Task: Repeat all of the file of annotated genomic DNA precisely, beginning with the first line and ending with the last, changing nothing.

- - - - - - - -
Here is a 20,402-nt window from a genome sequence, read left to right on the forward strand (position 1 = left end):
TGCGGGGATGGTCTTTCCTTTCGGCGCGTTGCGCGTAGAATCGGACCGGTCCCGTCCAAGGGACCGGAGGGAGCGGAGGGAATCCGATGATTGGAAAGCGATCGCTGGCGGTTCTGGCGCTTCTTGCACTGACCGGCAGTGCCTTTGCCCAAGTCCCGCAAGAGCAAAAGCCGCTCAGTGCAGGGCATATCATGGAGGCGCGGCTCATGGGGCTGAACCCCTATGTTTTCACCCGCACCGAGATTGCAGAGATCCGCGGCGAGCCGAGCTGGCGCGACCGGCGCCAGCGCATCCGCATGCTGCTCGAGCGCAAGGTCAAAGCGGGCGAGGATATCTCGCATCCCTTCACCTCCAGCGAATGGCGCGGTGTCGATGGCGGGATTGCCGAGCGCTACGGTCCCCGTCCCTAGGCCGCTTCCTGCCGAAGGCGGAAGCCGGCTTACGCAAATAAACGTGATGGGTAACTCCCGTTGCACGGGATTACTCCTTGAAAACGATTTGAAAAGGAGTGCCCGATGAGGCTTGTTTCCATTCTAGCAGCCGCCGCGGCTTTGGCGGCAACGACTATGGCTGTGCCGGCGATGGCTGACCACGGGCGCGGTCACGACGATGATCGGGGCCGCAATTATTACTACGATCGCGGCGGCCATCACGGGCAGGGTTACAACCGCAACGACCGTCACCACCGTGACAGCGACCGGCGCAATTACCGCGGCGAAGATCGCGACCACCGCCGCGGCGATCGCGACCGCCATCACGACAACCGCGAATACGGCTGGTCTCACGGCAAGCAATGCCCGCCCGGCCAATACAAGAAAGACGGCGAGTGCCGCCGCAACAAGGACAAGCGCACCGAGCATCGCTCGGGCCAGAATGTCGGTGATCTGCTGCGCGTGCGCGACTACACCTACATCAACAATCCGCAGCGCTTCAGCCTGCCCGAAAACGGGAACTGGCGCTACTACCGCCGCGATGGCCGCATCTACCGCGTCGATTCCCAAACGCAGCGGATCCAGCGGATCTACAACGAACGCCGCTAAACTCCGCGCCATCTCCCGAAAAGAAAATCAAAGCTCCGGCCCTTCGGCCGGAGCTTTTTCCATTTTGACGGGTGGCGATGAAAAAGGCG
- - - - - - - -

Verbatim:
Here is a 20,402-nt window from a genome sequence, read left to right on the forward strand (position 1 = left end):
TGCGGGGATGGTCTTTCCTTTCGGCGCGTTGCGCGTAGAATCGGACCGGTCCCGTCCAAGGGACCGGAGGGAGCGGAGGGAATCCGATGATTGGAAAGCGATCGCTGGCGGTTCTGGCGCTTCTTGCACTGACCGGCAGTGCCTTTGCCCAAGTCCCGCAAGAGCAAAAGCCGCTCAGTGCAGGGCATATCATGGAGGCGCGGCTCATGGGGCTGAACCCCTATGTTTTCACCCGCACCGAGATTGCAGAGATCCGCGGCGAGCCGAGCTGGCGCGACCGGCGCCAGCGCATCCGCATGCTGCTCGAGCGCAAGGTCAAAGCGGGCGAGGATATCTCGCATCCCTTCACCTCCAGCGAATGGCGCGGTGTCGATGGCGGGATTGCCGAGCGCTACGGTCCCCGTCCCTAGGCCGCTTCCTGCCGAAGGCGGAAGCCGGCTTACGCAAATAAACGTGATGGGTAACTCCCGTTGCACGGGATTACTCCTTGAAAACGATTTGAAAAGGAGTGCCCGATGAGGCTTGTTTCCATTCTAGCAGCCGCCGCGGCTTTGGCGGCAACGACTATGGCTGTGCCGGCGATGGCTGACCACGGGCGCGGTCACGACGATGATCGGGGCCGCAATTATTACTACGATCGCGGCGGCCATCACGGGCAGGGTTACAACCGCAACGACCGTCACCACCGTGACAGCGACCGGCGCAATTACCGCGGCGAAGATCGCGACCACCGCCGCGGCGATCGCGACCGCCATCACGACAACCGCGAATACGGCTGGTCTCACGGCAAGCAATGCCCGCCCGGCCAATACAAGAAAGACGGCGAGTGCCGCCGCAACAAGGACAAGCGCACCGAGCATCGCTCGGGCCAGAATGTCGGTGATCTGCTGCGCGTGCGCGACTACACCTACATCAACAATCCGCAGCGCTTCAGCCTGCCCGAAAACGGGAACTGGCGCTACTACCGCCGCGATGGCCGCATCTACCGCGTCGATTCCCAAACGCAGCGGATCCAGCGGATCTACAACGAACGCCGCTAAACTCCGCGCCATCTCCCGAAAAGAAAATCAAAGCTCCGGCCCTTCGGCCGGAGCTTTTTCCATTTTGACGGGTGGCGATGAAAAAGGCG